And both of the band’s live tapes were sourced from folk-centric locations, where I’m positive they were treated with respect and went down a storm. But much of their appeal feels connected to the art-music scene that flourished in Gotham’s underbelly throughout the ‘80’s second half, and maybe Stephen Dansiger’s membership in the early, best incarnation of Shimmy Disc’s art-rock/poetry titans King Missile (Dog Fly Religion) adds to this relationship.

But Groovy Neighborhood was made at Water Music Recorders in Hoboken, NJ, a fact that caused this writer to erroneously consider Pianosaurus to be a Jersey band for something close to a decade. That’s because they really seemed like just the trio to quiet down and charm the trousers right off a crowd jam-packed to full capacity in the legendary Maxwell’s while Glenn Mercer and Ira Kaplan hung in the back like local champs. And I wouldn’t necessarily bring up this point, but it leads to another salient observation regarding missed opportunity.

You see, the sole studio slab by Pianosaurus was released by Rounder Records out of Cambridge, MA, a truly splendid label any way it’s sliced, but maybe in retrospect not the best outfit for bringing this band’s wares to market. Methinks they would’ve been a great fit for Glenn Morrow’s then fledgling imprint Bar/None, and indeed Bianca Miller did have a solo track “Sushi Baby” on an early sampler from that very label titled Time for a Change.

But my intention isn’t to be a Monday morning quarterback. Rounder released the LP and a swell job they did too, even getting Gibson Bros. member Don Howland to write some insightful liners. And they were all set to put out the follow up Back to School, but according to Holsapple, Garvin disappeared with the tapes, never turning in the final mixes to the label. And that’s a stone drag, since by the indications of the few people to have heard it the record was a fine continuation of Groovy Neighborhood’s infectious likeability. I’d love to have the opportunity to hear it for myself.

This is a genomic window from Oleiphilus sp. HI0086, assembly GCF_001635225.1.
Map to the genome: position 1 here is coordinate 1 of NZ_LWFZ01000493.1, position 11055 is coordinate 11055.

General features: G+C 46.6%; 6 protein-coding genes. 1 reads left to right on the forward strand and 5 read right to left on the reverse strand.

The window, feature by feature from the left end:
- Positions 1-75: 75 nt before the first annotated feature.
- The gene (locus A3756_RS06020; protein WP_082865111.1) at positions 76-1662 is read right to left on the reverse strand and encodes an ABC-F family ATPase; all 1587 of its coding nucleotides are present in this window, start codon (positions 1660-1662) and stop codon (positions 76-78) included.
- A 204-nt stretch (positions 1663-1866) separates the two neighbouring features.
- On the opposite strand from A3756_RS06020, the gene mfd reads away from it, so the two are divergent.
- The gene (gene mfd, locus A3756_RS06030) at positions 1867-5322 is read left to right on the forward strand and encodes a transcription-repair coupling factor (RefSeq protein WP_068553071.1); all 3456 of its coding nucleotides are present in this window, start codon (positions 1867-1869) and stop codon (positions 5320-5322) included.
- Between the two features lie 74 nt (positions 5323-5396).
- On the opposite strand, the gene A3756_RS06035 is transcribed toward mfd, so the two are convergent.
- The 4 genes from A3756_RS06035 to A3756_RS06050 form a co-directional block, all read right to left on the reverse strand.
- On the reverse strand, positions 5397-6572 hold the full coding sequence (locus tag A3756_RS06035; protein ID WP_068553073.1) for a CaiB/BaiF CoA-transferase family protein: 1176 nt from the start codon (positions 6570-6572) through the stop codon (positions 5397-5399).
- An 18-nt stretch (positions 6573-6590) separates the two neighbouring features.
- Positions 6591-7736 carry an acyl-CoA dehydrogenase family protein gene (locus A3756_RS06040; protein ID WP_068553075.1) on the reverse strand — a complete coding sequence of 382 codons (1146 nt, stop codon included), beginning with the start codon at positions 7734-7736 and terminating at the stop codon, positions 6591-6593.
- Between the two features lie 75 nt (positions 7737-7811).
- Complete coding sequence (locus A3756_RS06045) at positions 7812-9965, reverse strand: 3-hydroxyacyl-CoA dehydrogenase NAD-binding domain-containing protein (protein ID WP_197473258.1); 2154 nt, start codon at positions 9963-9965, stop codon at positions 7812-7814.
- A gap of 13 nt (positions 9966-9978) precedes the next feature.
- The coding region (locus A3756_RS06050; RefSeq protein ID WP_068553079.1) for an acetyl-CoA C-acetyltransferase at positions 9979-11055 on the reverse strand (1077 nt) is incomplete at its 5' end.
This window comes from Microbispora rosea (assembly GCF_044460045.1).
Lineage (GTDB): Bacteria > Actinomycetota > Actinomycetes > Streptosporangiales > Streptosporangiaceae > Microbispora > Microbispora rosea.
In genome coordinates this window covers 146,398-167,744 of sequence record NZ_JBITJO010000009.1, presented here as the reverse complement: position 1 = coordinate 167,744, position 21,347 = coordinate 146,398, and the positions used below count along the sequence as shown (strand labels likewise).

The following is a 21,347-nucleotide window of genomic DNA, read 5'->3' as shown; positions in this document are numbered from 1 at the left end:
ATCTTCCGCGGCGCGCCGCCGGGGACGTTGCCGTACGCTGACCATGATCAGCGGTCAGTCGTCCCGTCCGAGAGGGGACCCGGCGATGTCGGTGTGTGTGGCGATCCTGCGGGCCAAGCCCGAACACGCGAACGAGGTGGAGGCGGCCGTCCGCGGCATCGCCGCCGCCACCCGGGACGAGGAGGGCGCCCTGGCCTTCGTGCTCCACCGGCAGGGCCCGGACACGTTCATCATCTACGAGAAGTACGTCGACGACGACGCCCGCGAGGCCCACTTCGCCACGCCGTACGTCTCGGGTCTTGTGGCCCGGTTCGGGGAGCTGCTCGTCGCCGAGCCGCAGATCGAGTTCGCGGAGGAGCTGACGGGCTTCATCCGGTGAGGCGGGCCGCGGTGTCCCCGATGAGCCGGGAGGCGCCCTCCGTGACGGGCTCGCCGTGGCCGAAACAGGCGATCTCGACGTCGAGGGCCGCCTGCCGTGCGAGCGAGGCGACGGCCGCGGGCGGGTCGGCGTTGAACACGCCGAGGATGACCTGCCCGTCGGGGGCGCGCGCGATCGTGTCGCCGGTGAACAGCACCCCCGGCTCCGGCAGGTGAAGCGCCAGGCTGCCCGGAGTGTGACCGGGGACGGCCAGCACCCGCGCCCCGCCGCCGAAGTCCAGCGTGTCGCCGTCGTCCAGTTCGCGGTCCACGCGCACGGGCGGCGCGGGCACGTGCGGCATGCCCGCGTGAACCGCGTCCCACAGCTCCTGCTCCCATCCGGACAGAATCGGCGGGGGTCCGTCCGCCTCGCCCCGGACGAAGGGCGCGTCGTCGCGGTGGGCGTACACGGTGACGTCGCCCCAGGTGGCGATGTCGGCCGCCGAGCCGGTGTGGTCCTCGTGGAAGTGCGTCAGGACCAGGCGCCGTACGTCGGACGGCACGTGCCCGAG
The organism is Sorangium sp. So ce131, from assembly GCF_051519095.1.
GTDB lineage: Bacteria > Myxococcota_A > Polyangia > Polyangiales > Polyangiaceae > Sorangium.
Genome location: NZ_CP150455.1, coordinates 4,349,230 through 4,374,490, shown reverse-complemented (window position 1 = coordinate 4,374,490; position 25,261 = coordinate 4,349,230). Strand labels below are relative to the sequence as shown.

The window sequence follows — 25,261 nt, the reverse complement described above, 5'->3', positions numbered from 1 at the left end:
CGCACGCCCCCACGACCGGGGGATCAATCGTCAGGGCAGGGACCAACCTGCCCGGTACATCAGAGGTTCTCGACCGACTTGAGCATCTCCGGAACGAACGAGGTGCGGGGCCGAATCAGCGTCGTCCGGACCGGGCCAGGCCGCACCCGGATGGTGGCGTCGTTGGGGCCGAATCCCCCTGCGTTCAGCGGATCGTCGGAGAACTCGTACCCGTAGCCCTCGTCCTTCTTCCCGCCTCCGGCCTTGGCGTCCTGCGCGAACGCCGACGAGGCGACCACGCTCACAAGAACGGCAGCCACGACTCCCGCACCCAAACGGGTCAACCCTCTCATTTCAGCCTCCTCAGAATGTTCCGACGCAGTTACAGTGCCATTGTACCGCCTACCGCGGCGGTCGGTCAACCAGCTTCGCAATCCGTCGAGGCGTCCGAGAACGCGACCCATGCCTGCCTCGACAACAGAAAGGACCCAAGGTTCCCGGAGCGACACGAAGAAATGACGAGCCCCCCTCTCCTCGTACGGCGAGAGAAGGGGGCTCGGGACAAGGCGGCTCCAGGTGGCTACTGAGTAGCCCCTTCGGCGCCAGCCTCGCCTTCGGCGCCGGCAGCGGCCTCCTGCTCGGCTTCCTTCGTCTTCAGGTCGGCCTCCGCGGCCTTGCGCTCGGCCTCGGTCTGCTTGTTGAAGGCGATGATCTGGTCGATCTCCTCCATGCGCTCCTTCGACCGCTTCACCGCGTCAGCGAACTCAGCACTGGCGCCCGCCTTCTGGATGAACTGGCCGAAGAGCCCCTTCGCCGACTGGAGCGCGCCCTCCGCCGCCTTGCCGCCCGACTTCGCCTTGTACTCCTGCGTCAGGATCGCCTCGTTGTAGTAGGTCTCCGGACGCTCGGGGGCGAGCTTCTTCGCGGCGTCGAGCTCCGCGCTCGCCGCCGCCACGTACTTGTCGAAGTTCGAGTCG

Many people know this band through their cinematic appearance performing the song “Back to School,” not in the Rodney Dangerfield starring opus of the same name but in the Francis Ford Coppola-directed segment of the ‘80’s omnibus film New York Stories, where they also appeared on the soundtrack. And while I enjoy sharing this tidbit of trivia with associates who cock an ear of deep appreciation toward Pianosaurus, it also leaves a somewhat bitter aftertaste.

For it emphasizes with stinging clarity that a cameo in Hollywood movie is no insurance against the clutches of history’s cruel dustbin. Though it’s not really accurate to call Pianosaurus a forgotten or lost band (Groovy Neighborhood is widely available on streaming sites), due to the nagging absence of those live tapes and a second album that essentially doesn’t exist, they are sadly and shabbily summarized far too often as a mere novelty act.

Well, to counter a volley, that’s pure baloney. To be sure, Pianosaurus start with a gimmick but then proceed to transcend it with ease. They don’t cause a listener to forget for a second what’s flowing through their ears, that these are surely grownups playing fully-formed tunes on little kid instruments with an abundance of gusto; rather they inspire them to relish that the experience at hand can be so legitimate and so much fun simultaneously.

But the way they turn in a positively cooking cover of John Lee Hooker’s “Dimples” is also illustrative. For the group securely outclasses the vast batch of overdressed, note-obsessed authenticity-plagued pikers I’ve endured over the decades murdering Hooker’s music in the name of the “blues,” and they do it on freaking toys.

Back to School would be a great find for one of our currently thriving reissue labels, like for just one example Light in the Attic. Here’s hoping. But until that time there’s Groovy Neighborhood, truly one-of-a-kind and yet guaranteed to quickly spill out like a bunch of swell stories spun from the heart and mind of an old dear friend.

Graded on a Curve: B+

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  • Pianosaurus Fan

    The worlds’s best toy instrument Orchestra paying tribute to Pianosaurus – see the first song: